Why AMD must embrace ARM to stay alive

AMD needs to step out from Intel’s shadow and it looks like it may finally be ready to do it. AMD (s arm) is prepping an event ahead of the ARM developer conference next week and the smart money is on AMD taking another ARM license to pop ARM-based chips in servers. The ARM license has been hotly debated internally at AMD all of this year, but after failing to buy into mobile five years ago, to miss the ARM revolution in servers would be suicide for the struggling chipmaker.

With the PC market dwindling, AMD has little choice but to look elsewhere, and servers might be its saving grace. While it’s a tough overall economic environment for chipmakers, Intel’s third quarter financial results from last week show that the data center is at least still a growing market. Intel reported that its PC revenue was $8.6 billion, down 8 percent year-over-year while its data center group revenue was $2.7 billion up 6 percent year-over-year. Yes, that’s a smaller base compared with PCs, but it’s still growing.

On Monday afternoon, AMD sent out an email inviting reporters to an event featuring CEO Rory Read, Lisa Su, senior vice president and head of AMD’s global business units, and a “special guest.” Given that ARM is hosting is developer conference in Santa Clara, Calif. that week, and that AMD’s invite notes that this meeting will involve discussion of its “ambidextrous strategy,” I’m hoping that it is finally biting the bullet and taking a higher-level ARM license that will give it the ability to design chips for servers — something I predicted it would do back in February when it purchased SeaMicro.

AMD’s big, fat strategic shift

AMD has already started tiptoeing down this path with the creation of the Heterogeneous Systems Architecture Foundation back in June. It joined up with ARM to create an organization that will bring heterogeneous computing — i.e., computing that doesn’t just use x86-based chips — to the mainstream. It also has licensed a lower-end ARM-based core for use in security. So taking it further with the license of a Cortex A15, or higher-end server-capable chip, isn’t going to shock investors at this point. It may even hearten them.

AMD Chart

AMD data by YCharts

AMD has a history of innovation that has been stymied by Intel (s intc) and its own execution troubles; sometimes both. AMD brought 64-bit computing to the x86-based architecture in desktops and servers, introduced its HyperTransport technology to improve scaling of multiple cores ahead of Intel and even foresaw the importance of graphics chips for both consumer and corporate computing back in 2006 when it purchased ATI. Unfortunately it also failed to go big in mobile. AMD did purchase Alchemy, a low-power MIPS-based chip company back in 2002 as part of mobile bid, but in 2006, it got out of that business.

In a similar vein, Intel has its own ARM-based Xscale unit during that time that it later sold to Marvel. But even after the launch of the iPhone and netbooks (remember netbooks?) AMD stuck to its plan to steer clear of mobile computing. And that was a huge mistake. AMD recently said it would lay off about 15 percent of its staff, and also reported lower-than-expected sales.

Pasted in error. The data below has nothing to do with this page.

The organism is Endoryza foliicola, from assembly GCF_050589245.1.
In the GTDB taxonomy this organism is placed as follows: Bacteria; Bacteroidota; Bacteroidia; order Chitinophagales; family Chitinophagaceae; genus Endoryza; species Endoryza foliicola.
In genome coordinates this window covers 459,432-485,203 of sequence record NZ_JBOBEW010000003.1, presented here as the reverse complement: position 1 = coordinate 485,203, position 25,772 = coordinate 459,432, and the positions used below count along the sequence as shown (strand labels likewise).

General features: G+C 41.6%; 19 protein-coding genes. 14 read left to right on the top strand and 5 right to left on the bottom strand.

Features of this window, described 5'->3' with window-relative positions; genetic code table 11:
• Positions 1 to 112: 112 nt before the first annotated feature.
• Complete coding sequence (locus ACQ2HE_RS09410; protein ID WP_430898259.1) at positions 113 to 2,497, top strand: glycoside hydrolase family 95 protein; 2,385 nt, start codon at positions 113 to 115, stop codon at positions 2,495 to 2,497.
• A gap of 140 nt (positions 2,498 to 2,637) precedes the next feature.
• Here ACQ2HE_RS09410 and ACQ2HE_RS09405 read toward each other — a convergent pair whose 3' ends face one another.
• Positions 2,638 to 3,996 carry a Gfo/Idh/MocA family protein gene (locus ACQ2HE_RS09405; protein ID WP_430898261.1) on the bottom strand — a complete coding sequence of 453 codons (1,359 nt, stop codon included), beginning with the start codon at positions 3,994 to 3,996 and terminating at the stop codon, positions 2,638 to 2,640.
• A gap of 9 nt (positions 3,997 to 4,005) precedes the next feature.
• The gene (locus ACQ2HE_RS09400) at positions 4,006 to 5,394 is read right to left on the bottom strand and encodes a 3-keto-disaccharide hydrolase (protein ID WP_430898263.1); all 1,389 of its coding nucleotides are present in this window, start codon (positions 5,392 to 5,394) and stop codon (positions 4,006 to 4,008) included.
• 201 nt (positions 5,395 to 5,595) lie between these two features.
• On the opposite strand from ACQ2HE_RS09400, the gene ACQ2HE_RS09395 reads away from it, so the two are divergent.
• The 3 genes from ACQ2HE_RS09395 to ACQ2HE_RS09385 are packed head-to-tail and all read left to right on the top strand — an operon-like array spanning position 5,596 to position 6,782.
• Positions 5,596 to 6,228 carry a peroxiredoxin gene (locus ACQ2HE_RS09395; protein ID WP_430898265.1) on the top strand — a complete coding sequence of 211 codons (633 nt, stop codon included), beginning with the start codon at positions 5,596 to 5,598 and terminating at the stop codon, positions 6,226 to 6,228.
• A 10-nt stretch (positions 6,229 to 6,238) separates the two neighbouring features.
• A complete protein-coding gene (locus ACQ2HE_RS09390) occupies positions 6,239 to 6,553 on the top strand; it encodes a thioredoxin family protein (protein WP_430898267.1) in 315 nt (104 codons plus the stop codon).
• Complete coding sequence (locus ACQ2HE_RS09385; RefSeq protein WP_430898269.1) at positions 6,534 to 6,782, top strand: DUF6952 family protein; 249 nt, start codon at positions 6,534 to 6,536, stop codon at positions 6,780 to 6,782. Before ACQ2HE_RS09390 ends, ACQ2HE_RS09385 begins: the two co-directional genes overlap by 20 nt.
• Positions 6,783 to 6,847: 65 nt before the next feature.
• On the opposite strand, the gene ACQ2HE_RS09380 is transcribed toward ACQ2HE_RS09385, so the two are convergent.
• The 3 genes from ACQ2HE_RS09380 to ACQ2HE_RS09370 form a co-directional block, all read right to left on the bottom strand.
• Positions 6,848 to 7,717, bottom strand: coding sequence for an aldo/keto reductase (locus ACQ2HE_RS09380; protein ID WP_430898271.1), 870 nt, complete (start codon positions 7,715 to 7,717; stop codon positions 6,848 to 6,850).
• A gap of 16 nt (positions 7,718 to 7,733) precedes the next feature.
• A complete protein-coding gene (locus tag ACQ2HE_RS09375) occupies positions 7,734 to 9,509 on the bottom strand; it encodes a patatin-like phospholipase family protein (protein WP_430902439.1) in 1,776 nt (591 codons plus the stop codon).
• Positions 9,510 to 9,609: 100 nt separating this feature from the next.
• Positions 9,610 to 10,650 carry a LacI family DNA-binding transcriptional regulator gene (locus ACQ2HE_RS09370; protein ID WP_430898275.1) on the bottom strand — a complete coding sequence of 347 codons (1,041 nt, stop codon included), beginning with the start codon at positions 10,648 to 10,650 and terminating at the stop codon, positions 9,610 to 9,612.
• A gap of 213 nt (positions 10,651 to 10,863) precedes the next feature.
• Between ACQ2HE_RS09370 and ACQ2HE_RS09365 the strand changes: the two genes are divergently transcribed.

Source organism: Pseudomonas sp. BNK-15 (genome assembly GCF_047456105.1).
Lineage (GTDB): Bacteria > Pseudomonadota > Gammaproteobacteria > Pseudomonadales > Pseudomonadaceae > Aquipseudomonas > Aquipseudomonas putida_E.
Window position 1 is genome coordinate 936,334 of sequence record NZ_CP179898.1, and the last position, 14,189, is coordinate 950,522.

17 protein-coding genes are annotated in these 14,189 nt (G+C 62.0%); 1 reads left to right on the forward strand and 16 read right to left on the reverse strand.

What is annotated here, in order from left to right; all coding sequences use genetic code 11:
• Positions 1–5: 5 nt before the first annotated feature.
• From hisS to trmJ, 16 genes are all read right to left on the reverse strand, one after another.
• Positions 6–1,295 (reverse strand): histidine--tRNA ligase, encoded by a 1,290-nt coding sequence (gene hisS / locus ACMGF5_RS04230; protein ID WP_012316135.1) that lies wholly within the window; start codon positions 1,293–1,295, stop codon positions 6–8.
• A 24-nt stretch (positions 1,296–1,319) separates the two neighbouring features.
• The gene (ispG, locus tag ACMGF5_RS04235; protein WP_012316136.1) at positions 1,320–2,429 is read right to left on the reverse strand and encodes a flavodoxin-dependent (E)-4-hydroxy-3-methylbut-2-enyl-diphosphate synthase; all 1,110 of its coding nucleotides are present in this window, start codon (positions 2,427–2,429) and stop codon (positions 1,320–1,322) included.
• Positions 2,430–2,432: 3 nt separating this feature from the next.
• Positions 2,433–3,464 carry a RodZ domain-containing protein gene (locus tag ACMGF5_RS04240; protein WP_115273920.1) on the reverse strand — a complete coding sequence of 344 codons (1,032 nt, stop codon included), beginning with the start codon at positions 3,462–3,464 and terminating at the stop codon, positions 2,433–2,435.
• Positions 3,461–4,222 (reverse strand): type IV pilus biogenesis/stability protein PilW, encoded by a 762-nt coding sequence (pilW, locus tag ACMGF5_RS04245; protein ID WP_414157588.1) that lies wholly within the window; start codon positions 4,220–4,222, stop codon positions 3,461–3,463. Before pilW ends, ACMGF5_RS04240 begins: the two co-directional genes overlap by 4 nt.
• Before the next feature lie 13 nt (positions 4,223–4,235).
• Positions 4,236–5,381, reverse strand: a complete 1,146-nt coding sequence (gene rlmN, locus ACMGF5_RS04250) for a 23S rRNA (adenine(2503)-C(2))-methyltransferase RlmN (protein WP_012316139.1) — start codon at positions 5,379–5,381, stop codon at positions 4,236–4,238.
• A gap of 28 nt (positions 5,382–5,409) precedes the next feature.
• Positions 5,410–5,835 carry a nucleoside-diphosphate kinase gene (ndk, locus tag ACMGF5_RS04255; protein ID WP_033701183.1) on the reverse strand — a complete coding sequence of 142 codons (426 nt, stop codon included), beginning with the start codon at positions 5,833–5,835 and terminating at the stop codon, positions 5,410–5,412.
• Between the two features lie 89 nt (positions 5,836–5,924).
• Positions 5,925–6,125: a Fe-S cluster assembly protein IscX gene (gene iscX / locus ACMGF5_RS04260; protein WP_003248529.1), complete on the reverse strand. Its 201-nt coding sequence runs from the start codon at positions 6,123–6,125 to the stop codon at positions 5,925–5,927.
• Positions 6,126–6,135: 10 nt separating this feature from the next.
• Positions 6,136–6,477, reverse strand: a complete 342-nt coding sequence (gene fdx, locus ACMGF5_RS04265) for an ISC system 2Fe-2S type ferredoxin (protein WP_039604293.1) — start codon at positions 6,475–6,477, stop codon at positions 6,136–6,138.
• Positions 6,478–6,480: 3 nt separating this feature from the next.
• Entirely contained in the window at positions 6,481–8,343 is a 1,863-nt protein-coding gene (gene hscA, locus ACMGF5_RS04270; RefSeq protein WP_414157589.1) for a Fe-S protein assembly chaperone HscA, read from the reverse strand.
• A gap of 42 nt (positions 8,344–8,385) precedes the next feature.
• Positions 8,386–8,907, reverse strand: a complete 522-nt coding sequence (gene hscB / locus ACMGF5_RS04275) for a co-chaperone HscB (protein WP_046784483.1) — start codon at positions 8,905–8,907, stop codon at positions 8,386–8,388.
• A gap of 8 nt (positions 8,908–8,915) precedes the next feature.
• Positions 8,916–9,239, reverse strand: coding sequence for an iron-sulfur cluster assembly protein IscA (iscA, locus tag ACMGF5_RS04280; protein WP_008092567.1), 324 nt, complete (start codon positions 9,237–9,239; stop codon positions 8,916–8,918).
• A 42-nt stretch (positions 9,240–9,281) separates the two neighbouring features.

Some of the blame can be laid on AMD for not embracing mobile, but there’s a larger upheaval occurring in the chip sector where industry segments that were once clearly delineated have begun to merge (like smartphones and computers) while the hegemony of the x86 architecture with its two primary competitors has waned. So there’s competition between more players and more architectures across a wider spectrum of devices. It’s happening clearly in consumer devices, but it is about to happen in servers.

The ARM servers are coming!

Calxeda’s ARM-based server chip.

And AMD knows this. Last week during its financial results call CEO Rory Reed said that AMD needs to diversify beyond the PC market, where AMD faces, “a very challenging selling environment, especially in the lower end of the consumer client space.” His solution is to let AMD focus on areas such as cloud computing, embedded chips and video gaming machines. Wall Street was not impressed, with one analyst writing that AMD was simply “uninvestable.

At this point, AMD has — with its SeaMicro purchase — systems design expertise and IP to use an ARM-based chip inside a server built for cloud computing and big data jobs. It has credible x86-based processors as well as GPU-based systems designed for high performance computing. Bringing in an ARM license and experienced ARM engineers means AMD could build machines that mix and match the most popular architectures for different styles of computing. Yes, it will compete with many more players than Intel: already Marvell, Cavium, Calxeda and other chip companies are targeting specialized chips for the server market.

Just last week Calxeda launched a roadmap that brings 64-bit ARM-based computing to servers in 2014, and says it will have ARM servers in production environments by the end of the year, while other vendors such as HP and Dell are launching ARM-based servers. I expect more news at the ARM conference next week, but the momentum around the technology is clear. After years of dithering, it’s time for AMD to bet it all on heterogeneous compute, even when it comes to its server business. Will it be enough?